I remember saying to myself when I was young that when I have kids, I will be a cool dad and be very different from my parents. I thought that my kids would approach me more like a friend and that we would amicably decide what we do together.
Then I grew up!
I advocate that as adults, we should reflect and decide the best course of action which benefits all where this is possible, especially with children. However, where it is not possible, we should do what is beneficial for the child without the need to always have a fifty-minute debate on the reason why. Don’t like the taste of medicine: tough, drink it. Want to stay on your phone until silly o’clock: nope, give me the phone.
I have read numerous studies and articles on strategies for classroom management, positive reinforcement, how to effectively parent and the rights of a child in the home as some examples. I can categorically say that the most effective way to bring up children is to show them tough love. Lots of emotional love and care, but have clear tight boundaries, with rewards and sanctions. A very traditional way. A clear differential between the parent and the child, or the teacher and the child.
Yes. We will discuss and where possible negotiate the parameters of the boundaries. However, once set, they are set. No wiggle room. You meet the conditions, well done. One toe or hair crosses the boundary, well my dear, you take the sanction. As a parent, how often have you told your child that you love them and hugged them tight with kisses to embarrass them? We tend to sometimes forget that we need to say and show our love and care. This demonstration is of course physical, but it is also similar by holding the line, through grit teeth at times, with boundaries.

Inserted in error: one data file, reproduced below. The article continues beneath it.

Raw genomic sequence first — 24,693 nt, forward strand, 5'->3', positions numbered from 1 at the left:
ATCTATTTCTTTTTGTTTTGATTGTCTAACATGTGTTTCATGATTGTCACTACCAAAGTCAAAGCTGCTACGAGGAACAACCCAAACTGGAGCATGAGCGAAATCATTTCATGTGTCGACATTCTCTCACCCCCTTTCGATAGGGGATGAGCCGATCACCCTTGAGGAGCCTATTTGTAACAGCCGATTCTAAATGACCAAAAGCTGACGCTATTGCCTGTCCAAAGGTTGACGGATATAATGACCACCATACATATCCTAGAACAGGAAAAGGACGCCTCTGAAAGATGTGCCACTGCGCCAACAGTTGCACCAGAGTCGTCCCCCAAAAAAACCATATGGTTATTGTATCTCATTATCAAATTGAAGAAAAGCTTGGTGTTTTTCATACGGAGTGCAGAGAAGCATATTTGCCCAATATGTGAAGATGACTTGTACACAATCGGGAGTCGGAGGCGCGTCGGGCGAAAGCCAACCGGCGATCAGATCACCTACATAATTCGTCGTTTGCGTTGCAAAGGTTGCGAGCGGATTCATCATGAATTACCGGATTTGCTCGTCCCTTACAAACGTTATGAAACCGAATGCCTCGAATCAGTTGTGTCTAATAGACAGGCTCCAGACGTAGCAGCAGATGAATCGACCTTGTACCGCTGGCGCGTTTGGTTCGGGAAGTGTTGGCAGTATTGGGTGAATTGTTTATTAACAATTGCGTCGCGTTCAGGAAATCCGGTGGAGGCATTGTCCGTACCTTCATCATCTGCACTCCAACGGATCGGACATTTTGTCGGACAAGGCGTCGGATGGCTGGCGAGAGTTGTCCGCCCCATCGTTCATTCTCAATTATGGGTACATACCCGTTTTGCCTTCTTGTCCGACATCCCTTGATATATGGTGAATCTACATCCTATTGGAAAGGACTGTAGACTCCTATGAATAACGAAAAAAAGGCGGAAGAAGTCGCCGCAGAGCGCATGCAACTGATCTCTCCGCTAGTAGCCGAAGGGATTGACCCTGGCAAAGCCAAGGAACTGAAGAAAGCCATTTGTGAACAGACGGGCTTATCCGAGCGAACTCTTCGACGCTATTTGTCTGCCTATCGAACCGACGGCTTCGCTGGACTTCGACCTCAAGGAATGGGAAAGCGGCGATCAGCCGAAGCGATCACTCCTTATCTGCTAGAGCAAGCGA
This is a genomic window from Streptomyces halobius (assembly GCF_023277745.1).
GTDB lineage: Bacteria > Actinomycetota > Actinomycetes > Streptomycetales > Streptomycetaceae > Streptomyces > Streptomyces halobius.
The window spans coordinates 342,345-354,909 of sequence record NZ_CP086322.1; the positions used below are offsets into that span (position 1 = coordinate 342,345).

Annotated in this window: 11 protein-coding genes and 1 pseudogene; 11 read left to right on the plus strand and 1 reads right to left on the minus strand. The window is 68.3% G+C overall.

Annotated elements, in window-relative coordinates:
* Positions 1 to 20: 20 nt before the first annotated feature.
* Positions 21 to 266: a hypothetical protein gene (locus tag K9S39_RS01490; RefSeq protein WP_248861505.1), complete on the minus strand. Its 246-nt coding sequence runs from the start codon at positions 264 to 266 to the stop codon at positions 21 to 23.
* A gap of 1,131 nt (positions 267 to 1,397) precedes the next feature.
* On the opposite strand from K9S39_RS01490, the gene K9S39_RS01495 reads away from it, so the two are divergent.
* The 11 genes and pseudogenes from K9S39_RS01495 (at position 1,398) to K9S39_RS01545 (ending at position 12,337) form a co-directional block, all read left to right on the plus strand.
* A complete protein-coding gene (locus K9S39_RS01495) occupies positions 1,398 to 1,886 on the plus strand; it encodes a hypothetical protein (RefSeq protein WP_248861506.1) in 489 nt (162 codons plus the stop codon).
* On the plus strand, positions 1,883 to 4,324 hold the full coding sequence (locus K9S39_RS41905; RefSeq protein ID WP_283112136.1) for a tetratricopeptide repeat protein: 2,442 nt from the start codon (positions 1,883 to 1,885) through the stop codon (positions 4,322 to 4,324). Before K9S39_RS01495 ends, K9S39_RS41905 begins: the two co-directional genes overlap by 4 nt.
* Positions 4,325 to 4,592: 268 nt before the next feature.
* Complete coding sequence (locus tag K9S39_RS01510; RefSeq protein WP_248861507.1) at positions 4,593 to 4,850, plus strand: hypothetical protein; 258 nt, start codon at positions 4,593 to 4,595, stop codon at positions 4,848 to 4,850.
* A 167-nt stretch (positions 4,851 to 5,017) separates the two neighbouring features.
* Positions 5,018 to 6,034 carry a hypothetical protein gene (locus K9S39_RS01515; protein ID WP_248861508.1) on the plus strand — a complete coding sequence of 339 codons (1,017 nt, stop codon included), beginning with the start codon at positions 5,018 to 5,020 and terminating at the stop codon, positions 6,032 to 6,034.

It is easy to capitulate to or negotiate with the child who pushes at set boundaries. It is harder to remain resilient, especially if there has been a pattern or routine of children getting their way. We all do draw the line somewhere, but the magic is knowing where to draw that line, when and how to move it as children become older and how to not budge. Like in art, you can be shown many ways to draw. You can read about it, view wonderful pieces or even discuss the grandeur of the strokes you see. It is only when you pick up the pencil/paintbrush yourself that you realise the difficulty. Then practise and repetition makes it easier.
Many of us look back at our own childhood fondly and recognise the tough love provided by our parents were demonstrations of their love and care. We may laugh and joke about it, but so, so many of us recognise that it was our parents, behaving as parents, forcing us to take the medicine even if we didn’t want to, that has made us who we are today. We love them back for this and believe it or not your children will love you back similarly.